The truth about exercise

Do you call yourself lazy when you don’t feel like exercising? In reality, we are programmed by time to avoid unnecessary effort, says Harvard evolutionary biologist Daniel E. Lieberman, that explores this idea as he uses anthropological evidence to break this and other myths about exercise.

His work answers questions like: Have we evolved to exercise? Is sitting or being lazy really unhealthy? Were our ancestors really as strong as some imagine them to be?

Harvard evolutionary biologist Daniel Lieberman, PhD, states: “To me, it is clear. We are asking people to choose to do something that is inherently abnormal in the sense that we evolved not to do it.

When Liberman goes for a run during his travels to study remote cultures, “hunter-gatherers often sit and look at him, shake their heads, and even laugh to see a person choosing to engage in a physical activity that is not necessary for survival or procreation “.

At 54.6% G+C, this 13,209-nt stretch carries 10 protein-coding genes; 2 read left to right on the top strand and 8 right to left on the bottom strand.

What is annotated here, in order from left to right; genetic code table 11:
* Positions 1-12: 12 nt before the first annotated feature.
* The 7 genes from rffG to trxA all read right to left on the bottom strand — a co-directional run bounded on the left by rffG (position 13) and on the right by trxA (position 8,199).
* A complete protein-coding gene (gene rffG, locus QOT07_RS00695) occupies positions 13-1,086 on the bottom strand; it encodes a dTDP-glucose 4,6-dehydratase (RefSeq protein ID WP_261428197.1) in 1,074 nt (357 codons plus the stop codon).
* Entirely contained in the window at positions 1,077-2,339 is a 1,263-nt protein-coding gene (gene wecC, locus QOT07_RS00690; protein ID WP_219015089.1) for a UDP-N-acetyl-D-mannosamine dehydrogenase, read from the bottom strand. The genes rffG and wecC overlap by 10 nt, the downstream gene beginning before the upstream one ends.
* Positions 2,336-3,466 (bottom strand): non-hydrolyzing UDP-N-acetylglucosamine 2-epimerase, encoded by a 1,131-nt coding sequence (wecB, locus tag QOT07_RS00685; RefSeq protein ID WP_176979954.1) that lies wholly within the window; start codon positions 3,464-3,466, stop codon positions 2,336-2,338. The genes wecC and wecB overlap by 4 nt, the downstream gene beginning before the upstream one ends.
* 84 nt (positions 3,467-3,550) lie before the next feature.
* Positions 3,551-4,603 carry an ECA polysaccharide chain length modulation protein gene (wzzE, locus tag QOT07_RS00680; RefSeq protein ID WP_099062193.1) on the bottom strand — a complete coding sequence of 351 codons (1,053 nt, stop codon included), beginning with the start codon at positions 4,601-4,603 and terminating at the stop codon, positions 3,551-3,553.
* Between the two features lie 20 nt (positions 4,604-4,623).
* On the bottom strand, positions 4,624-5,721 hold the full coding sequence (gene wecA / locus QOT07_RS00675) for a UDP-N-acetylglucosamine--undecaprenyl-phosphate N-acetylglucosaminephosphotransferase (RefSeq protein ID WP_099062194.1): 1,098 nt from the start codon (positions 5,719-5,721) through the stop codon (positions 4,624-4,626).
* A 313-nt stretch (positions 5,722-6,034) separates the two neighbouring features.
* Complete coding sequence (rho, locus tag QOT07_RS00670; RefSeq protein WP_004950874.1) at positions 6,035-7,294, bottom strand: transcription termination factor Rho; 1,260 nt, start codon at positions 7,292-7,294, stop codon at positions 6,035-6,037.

That is why at Nidore Essentia we separate exercise from movement; They are two very different concepts: one can be used as a mechanism to work the awakening of the body’s consciousness while doing other things, while exercise is a separate activity, that is done specifically and that implies that you have to dedicate a space and a time for it.

 


All this is part of the myths we have regarding exercise, and you can read more about the subject using the links below:

Why run unless something is chasing you?

7 Big Exercise Myths

 

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